Facts, Identification & Control
Length: Carpenter ants are among the largest ants in the United States, ranging from 3.4 to 13 mm long.
Color: The most common color is black, but some species have reddish or yellowish coloration. The color also varies among species, ranging from jet-black to dark brown, red, black, yellow, orange, yellowish tan or light brown. Some ants exhibit both red and black coloration.
Mandibles: Workers have large mandibles.
Workers: The workers may be observed foraging for food.
Swarmers: Swarmers usually are produced when a colony matures and is ready to form new colonies. These winged individuals often indicate a well-established colony.
Debris: An additional sign of activity is the debris they produce from tunneling in the wood. Rough wood shavings mixed with parts of dead ants from the colony indicate nesting activity.
Sound: A final sign may be the “rustling” sound sometimes heard as the ants go about their activity in the home’s wood.
In controlling a carpenter ant infestation, it is necessary to first find the nest. Once identified, it can be removed or treated chemically. All moisture conditions that the ants found conducive must be corrected.
If treated early, serious structural damage to houses and buildings can be avoided. However, these ants could damage structures immensely if they continue undiscovered for an extended period.
DIY control methods often involve incorrect procedures that can allow the colony to rebound when surviving members resume their burrowing and foraging.
Where Do They Live?
Carpenter ants reside both outdoors and indoors in moist, decaying or hollow wood.
What Do They Eat?
Carpenter ants do not eat wood as termites do, but instead remove wood and deposit the debris outside of their nests in small piles.
They will feed on a variety of food people eat—particularly sweets and meats. They will also feed on other insects.
Attraction to Moisture
In natural environments, carpenter ants dwell in both dead and living trees, stumps and rotting logs. However, they may also establish their nests inside of homes and buildings where wood is found, especially where wood has been exposed to severe moisture.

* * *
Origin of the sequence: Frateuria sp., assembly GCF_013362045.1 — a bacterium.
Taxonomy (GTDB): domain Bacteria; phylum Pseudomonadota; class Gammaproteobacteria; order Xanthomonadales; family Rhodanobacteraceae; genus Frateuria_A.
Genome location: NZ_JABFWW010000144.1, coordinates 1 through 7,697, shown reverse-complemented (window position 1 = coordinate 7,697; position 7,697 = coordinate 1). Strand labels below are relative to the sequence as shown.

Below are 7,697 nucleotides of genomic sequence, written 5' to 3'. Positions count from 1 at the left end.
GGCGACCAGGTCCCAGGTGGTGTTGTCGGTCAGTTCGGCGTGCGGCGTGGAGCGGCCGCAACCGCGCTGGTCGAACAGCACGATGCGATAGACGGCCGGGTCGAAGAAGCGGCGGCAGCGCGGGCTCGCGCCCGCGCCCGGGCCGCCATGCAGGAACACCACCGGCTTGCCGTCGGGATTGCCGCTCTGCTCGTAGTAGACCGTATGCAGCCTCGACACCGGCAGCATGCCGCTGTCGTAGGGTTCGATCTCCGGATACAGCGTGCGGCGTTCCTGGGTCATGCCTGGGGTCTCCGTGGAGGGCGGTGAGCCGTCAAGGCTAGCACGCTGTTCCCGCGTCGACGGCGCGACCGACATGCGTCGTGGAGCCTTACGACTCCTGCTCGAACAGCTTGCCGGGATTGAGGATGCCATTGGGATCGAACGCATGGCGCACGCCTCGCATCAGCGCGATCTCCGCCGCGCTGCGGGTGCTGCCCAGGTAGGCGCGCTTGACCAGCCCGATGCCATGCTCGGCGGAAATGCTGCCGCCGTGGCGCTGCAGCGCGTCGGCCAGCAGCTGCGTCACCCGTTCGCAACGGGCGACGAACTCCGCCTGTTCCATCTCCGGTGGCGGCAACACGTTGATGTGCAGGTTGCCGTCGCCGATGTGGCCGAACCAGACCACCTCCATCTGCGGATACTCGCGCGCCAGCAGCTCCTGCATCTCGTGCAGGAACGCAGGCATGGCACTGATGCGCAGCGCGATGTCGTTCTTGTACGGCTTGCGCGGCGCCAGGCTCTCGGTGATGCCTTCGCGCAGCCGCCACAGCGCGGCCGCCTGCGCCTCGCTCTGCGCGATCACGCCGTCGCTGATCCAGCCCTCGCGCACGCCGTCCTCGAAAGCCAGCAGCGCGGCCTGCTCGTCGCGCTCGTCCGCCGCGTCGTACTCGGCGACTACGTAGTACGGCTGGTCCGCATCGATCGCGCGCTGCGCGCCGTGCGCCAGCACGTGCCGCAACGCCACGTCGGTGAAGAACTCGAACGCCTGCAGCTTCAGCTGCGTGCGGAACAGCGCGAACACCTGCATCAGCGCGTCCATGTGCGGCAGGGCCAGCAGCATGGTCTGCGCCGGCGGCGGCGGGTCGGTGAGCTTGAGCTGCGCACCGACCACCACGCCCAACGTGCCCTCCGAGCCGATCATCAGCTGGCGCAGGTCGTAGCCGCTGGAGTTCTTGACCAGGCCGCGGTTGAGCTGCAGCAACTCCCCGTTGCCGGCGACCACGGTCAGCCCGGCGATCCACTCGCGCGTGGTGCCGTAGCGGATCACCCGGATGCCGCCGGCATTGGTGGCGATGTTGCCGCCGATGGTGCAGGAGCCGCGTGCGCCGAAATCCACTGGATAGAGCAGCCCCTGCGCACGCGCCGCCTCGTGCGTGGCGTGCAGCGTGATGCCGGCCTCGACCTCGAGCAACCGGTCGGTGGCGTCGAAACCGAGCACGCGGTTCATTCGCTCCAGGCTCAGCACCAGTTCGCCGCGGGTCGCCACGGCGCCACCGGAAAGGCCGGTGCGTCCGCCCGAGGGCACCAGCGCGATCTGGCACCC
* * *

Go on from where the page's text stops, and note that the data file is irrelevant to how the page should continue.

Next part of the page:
Queens lays 9 to 16 eggs the first year and may live up to 25 years. Eggs complete their life cycle in about 6 to 12 weeks.
Ants of the genus Camponotus are known as carpenter ants because they prefer to establish their colonies in galleries excavated from damp or damaged wood. They cut galleries into the wood grain to form their nests and provide passageways for movement from section to section of the nest. This activity produces wood shavings mixed with parts of dead ants which provides clues to nesting locations.
Carpenter ants clean their nesting sites, and their galleries are not lined with mud or moist soil as termite galleries typically are. The workers keep their galleries as smooth as sandpapered wood.
Parent vs. Satellite Colonies
Carpenter ants build two types of nests: parent colonies and satellite colonies. Parent colonies consist of a queen, her brood, and workers. Satellite colonies consist of workers, older larvae, and pupae. Workers create satellite colonies when the parent colony lacks sufficient space or when there is a suitable supply of food or water. There may be several satellite colonies associated with a parent colony.